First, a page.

So here I go again up 71. If you are reading this little tale in expectation of twisting, thrilling travel. Sorry. If you want to see what I consider treasures, yes, a lot of rotting houses, slimy bayous, and graves, you're at the right place. I feel like I have to do it all before I can start on the hills. Those past visions do get much more interesting when revisited. And, those distant treasures seen as a blur from an un-air-conditioned '49 Dodge weren't so distant after all. In many cases they lay just a few feet away from what I consider Louisiana's other "Mother Road", US 71, US 1 being, "Mom".

That was from "a while back".

From the hotel I brought the fellas up 1177 which is the west route up the Boeuf. I told one of them, when asked, what bayou that was, "If you see a bayou, call it the Boeuf because it twists around all over this alluvial plain and you'll probably be right".

The bayou.

Not a Greek, but maybe antebellum.

This is the country church I had in mind. It was letting
out when we passed by. I can't describe the scene.

One of the freedoms which I hold dearest is my freedom to
change my mind. I think that, to avoid redundancies, I'll move
forward with hometown lady, Mary Marks Soloman's pamphlet
on Cheneville and fill in between her paragraphs with pictures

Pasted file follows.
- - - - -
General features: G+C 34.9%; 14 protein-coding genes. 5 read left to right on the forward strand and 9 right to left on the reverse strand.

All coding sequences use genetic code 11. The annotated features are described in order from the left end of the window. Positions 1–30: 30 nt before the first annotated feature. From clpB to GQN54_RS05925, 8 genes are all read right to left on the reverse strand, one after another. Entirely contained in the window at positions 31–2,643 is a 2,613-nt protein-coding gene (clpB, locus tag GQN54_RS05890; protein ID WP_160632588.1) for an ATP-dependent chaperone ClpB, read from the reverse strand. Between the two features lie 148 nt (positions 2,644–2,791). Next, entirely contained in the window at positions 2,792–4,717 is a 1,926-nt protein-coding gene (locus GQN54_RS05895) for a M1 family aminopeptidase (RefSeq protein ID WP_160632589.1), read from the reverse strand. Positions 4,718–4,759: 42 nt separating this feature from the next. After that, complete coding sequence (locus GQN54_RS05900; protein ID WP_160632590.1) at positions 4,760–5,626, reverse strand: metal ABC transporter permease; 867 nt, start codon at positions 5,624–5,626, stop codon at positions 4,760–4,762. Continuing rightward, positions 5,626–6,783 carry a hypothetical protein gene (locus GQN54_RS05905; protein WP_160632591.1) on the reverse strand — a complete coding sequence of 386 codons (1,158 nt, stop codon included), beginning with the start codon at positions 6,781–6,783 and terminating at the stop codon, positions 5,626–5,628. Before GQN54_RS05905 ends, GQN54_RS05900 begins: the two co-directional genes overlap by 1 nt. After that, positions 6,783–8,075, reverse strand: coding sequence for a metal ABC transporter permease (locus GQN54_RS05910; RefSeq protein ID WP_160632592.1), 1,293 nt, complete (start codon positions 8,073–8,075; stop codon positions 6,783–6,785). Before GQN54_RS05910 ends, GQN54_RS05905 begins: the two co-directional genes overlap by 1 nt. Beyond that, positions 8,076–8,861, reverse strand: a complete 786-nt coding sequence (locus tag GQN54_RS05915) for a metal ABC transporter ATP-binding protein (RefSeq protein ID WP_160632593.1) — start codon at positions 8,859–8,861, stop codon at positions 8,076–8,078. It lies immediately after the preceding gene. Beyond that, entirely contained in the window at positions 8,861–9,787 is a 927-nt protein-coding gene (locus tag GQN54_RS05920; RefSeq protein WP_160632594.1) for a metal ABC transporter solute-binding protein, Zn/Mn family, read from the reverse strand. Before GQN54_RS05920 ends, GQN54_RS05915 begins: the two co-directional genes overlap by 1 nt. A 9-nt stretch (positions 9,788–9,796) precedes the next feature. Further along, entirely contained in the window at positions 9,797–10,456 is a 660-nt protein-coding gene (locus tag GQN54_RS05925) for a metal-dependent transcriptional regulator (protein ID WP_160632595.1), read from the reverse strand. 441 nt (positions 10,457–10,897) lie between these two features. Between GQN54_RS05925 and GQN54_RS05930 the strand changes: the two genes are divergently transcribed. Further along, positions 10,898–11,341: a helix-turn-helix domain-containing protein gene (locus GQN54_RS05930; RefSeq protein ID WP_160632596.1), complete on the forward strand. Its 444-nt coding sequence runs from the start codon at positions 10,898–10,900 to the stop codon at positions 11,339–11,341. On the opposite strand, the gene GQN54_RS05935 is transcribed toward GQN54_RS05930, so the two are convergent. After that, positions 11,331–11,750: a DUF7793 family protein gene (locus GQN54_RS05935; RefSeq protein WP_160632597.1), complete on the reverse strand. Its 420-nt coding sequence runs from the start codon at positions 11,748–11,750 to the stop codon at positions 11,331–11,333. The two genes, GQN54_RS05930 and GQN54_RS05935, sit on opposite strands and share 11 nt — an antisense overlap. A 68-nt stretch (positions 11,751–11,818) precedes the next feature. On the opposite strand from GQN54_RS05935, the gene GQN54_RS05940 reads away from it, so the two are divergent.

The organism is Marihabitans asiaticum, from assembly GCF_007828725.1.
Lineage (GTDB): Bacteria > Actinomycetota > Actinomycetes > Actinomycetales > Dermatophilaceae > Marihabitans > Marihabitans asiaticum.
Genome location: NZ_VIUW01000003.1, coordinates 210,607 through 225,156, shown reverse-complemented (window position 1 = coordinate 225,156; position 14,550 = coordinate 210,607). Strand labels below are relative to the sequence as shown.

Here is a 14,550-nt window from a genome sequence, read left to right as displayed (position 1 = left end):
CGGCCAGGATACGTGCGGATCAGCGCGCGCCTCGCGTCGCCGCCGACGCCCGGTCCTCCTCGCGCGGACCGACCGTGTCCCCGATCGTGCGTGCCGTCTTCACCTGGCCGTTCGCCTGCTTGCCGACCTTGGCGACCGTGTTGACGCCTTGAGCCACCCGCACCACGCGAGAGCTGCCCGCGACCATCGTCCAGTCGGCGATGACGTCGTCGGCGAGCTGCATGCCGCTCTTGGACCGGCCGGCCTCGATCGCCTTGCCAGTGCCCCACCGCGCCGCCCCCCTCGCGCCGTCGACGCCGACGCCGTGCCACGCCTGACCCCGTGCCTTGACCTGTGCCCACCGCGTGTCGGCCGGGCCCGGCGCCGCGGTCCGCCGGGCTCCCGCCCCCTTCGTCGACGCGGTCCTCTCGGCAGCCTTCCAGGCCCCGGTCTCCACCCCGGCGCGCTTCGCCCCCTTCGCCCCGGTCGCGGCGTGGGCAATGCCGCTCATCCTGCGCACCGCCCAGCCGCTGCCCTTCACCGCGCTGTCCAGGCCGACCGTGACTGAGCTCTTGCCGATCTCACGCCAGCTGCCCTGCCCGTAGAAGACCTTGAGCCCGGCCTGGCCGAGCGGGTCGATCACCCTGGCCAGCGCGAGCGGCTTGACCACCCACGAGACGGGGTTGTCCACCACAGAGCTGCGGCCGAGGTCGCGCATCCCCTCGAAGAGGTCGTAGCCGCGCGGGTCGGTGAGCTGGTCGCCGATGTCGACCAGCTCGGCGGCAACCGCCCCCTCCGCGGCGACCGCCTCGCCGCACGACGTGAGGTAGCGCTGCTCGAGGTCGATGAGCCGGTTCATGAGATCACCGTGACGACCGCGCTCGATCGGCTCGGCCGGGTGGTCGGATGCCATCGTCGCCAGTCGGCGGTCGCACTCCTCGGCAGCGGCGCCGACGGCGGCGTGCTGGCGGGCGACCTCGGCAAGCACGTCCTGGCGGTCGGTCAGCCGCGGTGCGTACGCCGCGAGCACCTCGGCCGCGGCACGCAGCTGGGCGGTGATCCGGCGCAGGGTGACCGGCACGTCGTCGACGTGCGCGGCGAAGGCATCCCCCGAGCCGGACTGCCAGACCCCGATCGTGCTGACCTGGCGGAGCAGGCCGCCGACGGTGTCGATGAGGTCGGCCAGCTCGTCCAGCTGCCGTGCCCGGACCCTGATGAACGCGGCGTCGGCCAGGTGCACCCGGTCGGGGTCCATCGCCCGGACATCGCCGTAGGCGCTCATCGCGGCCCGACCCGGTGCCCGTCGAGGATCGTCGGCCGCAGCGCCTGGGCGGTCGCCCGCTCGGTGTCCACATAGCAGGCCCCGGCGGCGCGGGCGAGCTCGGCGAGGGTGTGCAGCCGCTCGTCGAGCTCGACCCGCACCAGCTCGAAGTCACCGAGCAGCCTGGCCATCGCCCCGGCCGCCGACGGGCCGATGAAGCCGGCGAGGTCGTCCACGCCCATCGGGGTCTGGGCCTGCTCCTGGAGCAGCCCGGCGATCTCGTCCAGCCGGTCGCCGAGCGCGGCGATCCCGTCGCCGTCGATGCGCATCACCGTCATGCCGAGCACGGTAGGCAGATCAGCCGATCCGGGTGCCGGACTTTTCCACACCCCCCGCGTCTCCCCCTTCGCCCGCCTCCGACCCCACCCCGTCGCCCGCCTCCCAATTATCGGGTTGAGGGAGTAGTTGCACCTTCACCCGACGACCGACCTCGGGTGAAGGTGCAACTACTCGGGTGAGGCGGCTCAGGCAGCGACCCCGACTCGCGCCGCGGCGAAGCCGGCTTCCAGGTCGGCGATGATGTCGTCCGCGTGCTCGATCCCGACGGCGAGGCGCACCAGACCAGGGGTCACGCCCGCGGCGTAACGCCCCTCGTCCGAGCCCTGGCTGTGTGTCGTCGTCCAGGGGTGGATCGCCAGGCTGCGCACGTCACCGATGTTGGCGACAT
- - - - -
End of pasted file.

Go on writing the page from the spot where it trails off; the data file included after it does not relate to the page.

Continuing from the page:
and my comments.

{Photos needed}

Below the railroad is mentioned. I spent some time
in Cheneyville trying to figure out how the Southern
Pacific met the Texas & Pacific. It was a hot long
afternoon similar to this one.

I was heartened by torn up ties. I could lead you to believe
these were from the SP, not so. Still, they were a mood

Before the hunt on the south side of the tracks began, I
looked up and down the north side. I couldn't see the connection
from that side. The high weeds, below on the right, marked
the spot.

The truth lay beyond the rails.

Looking north.

Looking south.

Then I went into the farmer's field. The GPS said I was there.
The farmer knew they were there, also.

The next stops would be Haas and Eola to the south.

I'll pop in a few pictures of Front Street, US 71.
Some are older, some are more recent. Some depict
how Cheneyville has deteriorated quickly in the last
of the 20th and the beginning of the 21'st Centuries.
Her most recent loss has been the parish jail, once a school.
There is not much left alive in Cheneyville.

Below was found where she describes "Old Town" as being.

This may or not be of what she is speaking.

Not all the homes were in bad shape.

This is the present Methodist Church. That is my guess
based on its design.

Here's the old dominoes pavilion on Front Street near
the railroad tracks. Once it was a place where old men
played the day away.

Now, it's not. They are dead and so is the town.

This shot was taken from there.

A lovely place.

Old businesses.

This is one of the once busy antique shops.

This was once a home near the tracks.

This picture was taken on the mushroom ride. It is not
my best. Below it will be better.

I had mistaken this tour sign for the Northup Tour.
The Bennett places were on the Northup Tour, named
for a man who had been kidnapped into slavery in these
regions. Much more on that later.

Of course that's the Boeuf.


Notice the use of the word, "Planter". He was not a farmer.
Farmers are workers. The "Planter" may have dallied in
the soil from time to time, but it was not his job. He had
overseers for that.

This house sat nearby. I suspect it had something to do
with the cemetery.

The author is black, thus the familiarity with the historical
places of interest to that community.